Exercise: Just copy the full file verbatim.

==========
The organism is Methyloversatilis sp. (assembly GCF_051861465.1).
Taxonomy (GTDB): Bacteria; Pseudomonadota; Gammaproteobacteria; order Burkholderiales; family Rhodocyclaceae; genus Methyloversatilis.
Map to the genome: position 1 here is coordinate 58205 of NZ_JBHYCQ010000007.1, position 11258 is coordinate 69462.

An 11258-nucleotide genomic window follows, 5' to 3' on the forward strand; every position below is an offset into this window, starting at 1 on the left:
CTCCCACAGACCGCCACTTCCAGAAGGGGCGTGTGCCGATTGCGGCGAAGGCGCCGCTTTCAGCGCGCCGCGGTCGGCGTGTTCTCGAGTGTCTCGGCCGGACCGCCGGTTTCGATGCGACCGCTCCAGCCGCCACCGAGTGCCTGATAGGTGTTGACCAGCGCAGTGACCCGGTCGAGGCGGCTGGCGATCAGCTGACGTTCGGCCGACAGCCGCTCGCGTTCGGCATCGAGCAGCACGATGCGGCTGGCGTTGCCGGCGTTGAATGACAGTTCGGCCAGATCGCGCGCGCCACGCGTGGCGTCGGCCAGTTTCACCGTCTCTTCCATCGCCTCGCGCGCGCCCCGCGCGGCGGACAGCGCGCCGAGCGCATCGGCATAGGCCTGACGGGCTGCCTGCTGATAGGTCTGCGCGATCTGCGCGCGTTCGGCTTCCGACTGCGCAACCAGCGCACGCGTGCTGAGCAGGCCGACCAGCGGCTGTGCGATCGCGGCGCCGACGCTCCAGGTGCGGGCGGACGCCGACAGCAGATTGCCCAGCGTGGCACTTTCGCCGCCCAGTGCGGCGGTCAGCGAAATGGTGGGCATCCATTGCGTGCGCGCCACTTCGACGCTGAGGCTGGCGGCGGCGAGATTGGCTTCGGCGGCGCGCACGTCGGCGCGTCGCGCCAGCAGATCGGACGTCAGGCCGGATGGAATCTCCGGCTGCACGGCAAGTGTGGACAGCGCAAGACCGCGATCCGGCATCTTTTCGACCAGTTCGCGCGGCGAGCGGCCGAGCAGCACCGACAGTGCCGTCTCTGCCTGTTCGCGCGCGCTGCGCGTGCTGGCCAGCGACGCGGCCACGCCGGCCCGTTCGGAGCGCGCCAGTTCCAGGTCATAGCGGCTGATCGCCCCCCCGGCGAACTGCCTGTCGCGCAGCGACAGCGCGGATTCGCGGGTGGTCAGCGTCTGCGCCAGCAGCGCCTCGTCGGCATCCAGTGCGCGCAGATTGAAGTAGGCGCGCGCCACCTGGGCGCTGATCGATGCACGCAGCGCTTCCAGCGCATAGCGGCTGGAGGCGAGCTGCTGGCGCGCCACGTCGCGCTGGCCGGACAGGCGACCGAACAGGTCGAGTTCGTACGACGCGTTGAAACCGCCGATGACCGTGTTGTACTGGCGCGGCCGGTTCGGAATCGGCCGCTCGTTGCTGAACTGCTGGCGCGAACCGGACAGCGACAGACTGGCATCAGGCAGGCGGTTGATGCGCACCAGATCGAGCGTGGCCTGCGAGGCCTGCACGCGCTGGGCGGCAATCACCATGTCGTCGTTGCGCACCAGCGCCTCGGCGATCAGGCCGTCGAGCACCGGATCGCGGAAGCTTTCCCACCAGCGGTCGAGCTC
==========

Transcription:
The organism is Methyloversatilis sp. (assembly GCF_051861465.1).
Taxonomy (GTDB): Bacteria; Pseudomonadota; Gammaproteobacteria; order Burkholderiales; family Rhodocyclaceae; genus Methyloversatilis.
Map to the genome: position 1 here is coordinate 58205 of NZ_JBHYCQ010000007.1, position 11258 is coordinate 69462.

An 11258-nucleotide genomic window follows, 5' to 3' on the forward strand; every position below is an offset into this window, starting at 1 on the left:
CTCCCACAGACCGCCACTTCCAGAAGGGGCGTGTGCCGATTGCGGCGAAGGCGCCGCTTTCAGCGCGCCGCGGTCGGCGTGTTCTCGAGTGTCTCGGCCGGACCGCCGGTTTCGATGCGACCGCTCCAGCCGCCACCGAGTGCCTGATAGGTGTTGACCAGCGCAGTGACCCGGTCGAGGCGGCTGGCGATCAGCTGACGTTCGGCCGACAGCCGCTCGCGTTCGGCATCGAGCAGCACGATGCGGCTGGCGTTGCCGGCGTTGAATGACAGTTCGGCCAGATCGCGCGCGCCACGCGTGGCGTCGGCCAGTTTCACCGTCTCTTCCATCGCCTCGCGCGCGCCCCGCGCGGCGGACAGCGCGCCGAGCGCATCGGCATAGGCCTGACGGGCTGCCTGCTGATAGGTCTGCGCGATCTGCGCGCGTTCGGCTTCCGACTGCGCAACCAGCGCACGCGTGCTGAGCAGGCCGACCAGCGGCTGTGCGATCGCGGCGCCGACGCTCCAGGTGCGGGCGGACGCCGACAGCAGATTGCCCAGCGTGGCACTTTCGCCGCCCAGTGCGGCGGTCAGCGAAATGGTGGGCATCCATTGCGTGCGCGCCACTTCGACGCTGAGGCTGGCGGCGGCGAGATTGGCTTCGGCGGCGCGCACGTCGGCGCGTCGCGCCAGCAGATCGGACGTCAGGCCGGATGGAATCTCCGGCTGCACGGCAAGTGTGGACAGCGCAAGACCGCGATCCGGCATCTTTTCGACCAGTTCGCGCGGCGAGCGGCCGAGCAGCACCGACAGTGCCGTCTCTGCCTGTTCGCGCGCGCTGCGCGTGCTGGCCAGCGACGCGGCCACGCCGGCCCGTTCGGAGCGCGCCAGTTCCAGGTCATAGCGGCTGATCGCCCCCCCGGCGAACTGCCTGTCGCGCAGCGACAGCGCGGATTCGCGGGTGGTCAGCGTCTGCGCCAGCAGCGCCTCGTCGGCATCCAGTGCGCGCAGATTGAAGTAGGCGCGCGCCACCTGGGCGCTGATCGATGCACGCAGCGCTTCCAGCGCATAGCGGCTGGAGGCGAGCTGCTGGCGCGCCACGTCGCGCTGGCCGGACAGGCGACCGAACAGGTCGAGTTCGTACGACGCGTTGAAACCGCCGATGACCGTGTTGTACTGGCGCGGCCGGTTCGGAATCGGCCGCTCGTTGCTGAACTGCTGGCGCGAACCGGACAGCGACAGACTGGCATCAGGCAGGCGGTTGATGCGCACCAGATCGAGCGTGGCCTGCGAGGCCTGCACGCGCTGGGCGGCAATCACCATGTCGTCGTTGCGCACCAGCGCCTCGGCGATCAGGCCGTCGAGCACCGGATCGCGGAAGCTTTCCCACCAGCGGTCGAGCTC